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January 13, 1906


Author Affiliations


From the Hygienic Laboratory, University of Michigan.

JAMA. 1906;XLVI(2):116. doi:10.1001/jama.1906.62510290036001i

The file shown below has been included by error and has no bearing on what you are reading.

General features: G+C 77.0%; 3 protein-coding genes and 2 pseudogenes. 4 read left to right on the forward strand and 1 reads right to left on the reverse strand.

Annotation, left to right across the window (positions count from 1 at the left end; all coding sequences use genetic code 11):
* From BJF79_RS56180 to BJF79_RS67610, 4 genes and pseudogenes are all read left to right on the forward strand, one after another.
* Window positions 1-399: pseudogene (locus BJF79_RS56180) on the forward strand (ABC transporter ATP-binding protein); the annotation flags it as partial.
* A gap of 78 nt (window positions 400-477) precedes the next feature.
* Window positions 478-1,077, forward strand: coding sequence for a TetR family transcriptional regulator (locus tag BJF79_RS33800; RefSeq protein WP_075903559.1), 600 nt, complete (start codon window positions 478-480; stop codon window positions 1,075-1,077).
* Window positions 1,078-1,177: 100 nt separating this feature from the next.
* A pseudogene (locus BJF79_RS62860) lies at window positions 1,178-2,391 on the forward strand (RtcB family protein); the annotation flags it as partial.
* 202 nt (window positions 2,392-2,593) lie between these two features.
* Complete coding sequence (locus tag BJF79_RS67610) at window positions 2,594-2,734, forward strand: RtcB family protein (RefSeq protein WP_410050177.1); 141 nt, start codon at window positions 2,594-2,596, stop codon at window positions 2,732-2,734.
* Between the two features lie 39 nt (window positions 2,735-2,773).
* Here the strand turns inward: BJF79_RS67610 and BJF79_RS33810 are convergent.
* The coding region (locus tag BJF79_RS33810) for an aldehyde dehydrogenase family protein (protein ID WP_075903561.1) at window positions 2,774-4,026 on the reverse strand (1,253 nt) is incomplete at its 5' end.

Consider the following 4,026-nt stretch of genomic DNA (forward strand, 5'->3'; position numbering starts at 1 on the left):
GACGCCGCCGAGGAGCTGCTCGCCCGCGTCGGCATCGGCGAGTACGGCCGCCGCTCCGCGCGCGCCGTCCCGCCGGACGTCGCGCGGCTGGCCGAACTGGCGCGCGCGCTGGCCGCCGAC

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PRELIMINARY NOTE.  The spirochete studied was obtained through the kindness of Dr. Norris of Bellevue Hospital, New York, who secured it from a case of relapsing fever by inoculating the blood into monkeys and white rats. The organism has been kept alive by successive passage through white rats for over two months. As a result of intraperitoneal injection the parasites appear in the blood in thirty-six to forty-eight hours after inoculation, disappear within the next twenty-four hours and do not reappear. The rats are then immune to subsequent inoculation. The disappearance of the spirochetes was shown to be due to the formation of anti-bodies. Spirochetal blood, when kept in vitro, retains its virulence for more than fifteen days.The blood of rats which have been given repeated injections of spirochetal blood exerts a most marked preventive and curative action. When injections of such blood are made, before inoculation with spirochetes,

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